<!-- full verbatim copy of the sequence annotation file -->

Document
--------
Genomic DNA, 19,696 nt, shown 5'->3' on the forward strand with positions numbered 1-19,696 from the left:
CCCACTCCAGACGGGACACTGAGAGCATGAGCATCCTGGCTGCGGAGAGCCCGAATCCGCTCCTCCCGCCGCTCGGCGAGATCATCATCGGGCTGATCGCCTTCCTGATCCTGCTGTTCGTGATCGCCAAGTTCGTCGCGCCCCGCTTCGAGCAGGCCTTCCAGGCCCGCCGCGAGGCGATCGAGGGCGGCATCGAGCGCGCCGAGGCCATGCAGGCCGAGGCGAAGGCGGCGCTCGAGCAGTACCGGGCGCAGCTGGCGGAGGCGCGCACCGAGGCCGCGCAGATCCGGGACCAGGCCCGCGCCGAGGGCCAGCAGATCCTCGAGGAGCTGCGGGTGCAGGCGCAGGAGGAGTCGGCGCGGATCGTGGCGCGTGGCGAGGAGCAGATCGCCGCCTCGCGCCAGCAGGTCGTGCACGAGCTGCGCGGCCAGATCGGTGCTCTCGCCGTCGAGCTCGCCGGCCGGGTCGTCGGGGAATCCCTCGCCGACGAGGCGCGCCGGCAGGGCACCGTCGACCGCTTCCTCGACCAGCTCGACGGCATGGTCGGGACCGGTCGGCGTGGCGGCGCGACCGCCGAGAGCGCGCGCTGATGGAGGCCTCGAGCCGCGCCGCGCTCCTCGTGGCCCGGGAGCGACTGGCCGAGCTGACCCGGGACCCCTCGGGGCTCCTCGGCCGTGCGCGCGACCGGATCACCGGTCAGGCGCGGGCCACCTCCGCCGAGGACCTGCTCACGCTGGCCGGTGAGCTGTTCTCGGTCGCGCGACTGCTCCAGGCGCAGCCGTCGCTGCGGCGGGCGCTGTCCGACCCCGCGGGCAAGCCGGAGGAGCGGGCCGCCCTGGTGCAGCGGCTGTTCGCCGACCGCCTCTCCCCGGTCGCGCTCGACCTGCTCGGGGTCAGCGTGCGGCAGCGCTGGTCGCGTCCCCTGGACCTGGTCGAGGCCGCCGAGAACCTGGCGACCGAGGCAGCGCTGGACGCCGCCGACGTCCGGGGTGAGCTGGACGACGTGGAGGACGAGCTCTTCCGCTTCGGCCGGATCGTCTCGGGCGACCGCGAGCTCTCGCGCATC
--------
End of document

Genomic DNA, 19,696 nt, shown 5'->3' on the forward strand with positions numbered 1-19,696 from the left:
CCCACTCCAGACGGGACACTGAGAGCATGAGCATCCTGGCTGCGGAGAGCCCGAATCCGCTCCTCCCGCCGCTCGGCGAGATCATCATCGGGCTGATCGCCTTCCTGATCCTGCTGTTCGTGATCGCCAAGTTCGTCGCGCCCCGCTTCGAGCAGGCCTTCCAGGCCCGCCGCGAGGCGATCGAGGGCGGCATCGAGCGCGCCGAGGCCATGCAGGCCGAGGCGAAGGCGGCGCTCGAGCAGTACCGGGCGCAGCTGGCGGAGGCGCGCACCGAGGCCGCGCAGATCCGGGACCAGGCCCGCGCCGAGGGCCAGCAGATCCTCGAGGAGCTGCGGGTGCAGGCGCAGGAGGAGTCGGCGCGGATCGTGGCGCGTGGCGAGGAGCAGATCGCCGCCTCGCGCCAGCAGGTCGTGCACGAGCTGCGCGGCCAGATCGGTGCTCTCGCCGTCGAGCTCGCCGGCCGGGTCGTCGGGGAATCCCTCGCCGACGAGGCGCGCCGGCAGGGCACCGTCGACCGCTTCCTCGACCAGCTCGACGGCATGGTCGGGACCGGTCGGCGTGGCGGCGCGACCGCCGAGAGCGCGCGCTGATGGAGGCCTCGAGCCGCGCCGCGCTCCTCGTGGCCCGGGAGCGACTGGCCGAGCTGACCCGGGACCCCTCGGGGCTCCTCGGCCGTGCGCGCGACCGGATCACCGGTCAGGCGCGGGCCACCTCCGCCGAGGACCTGCTCACGCTGGCCGGTGAGCTGTTCTCGGTCGCGCGACTGCTCCAGGCGCAGCCGTCGCTGCGGCGGGCGCTGTCCGACCCCGCGGGCAAGCCGGAGGAGCGGGCCGCCCTGGTGCAGCGGCTGTTCGCCGACCGCCTCTCCCCGGTCGCGCTCGACCTGCTCGGGGTCAGCGTGCGGCAGCGCTGGTCGCGTCCCCTGGACCTGGTCGAGGCCGCCGAGAACCTGGCGACCGAGGCAGCGCTGGACGCCGCCGACGTCCGGGGTGAGCTGGACGACGTGGAGGACGAGCTCTTCCGCTTCGGCCGGATCGTCTCGGGCGACCGCGAGCTCTCGCGCATC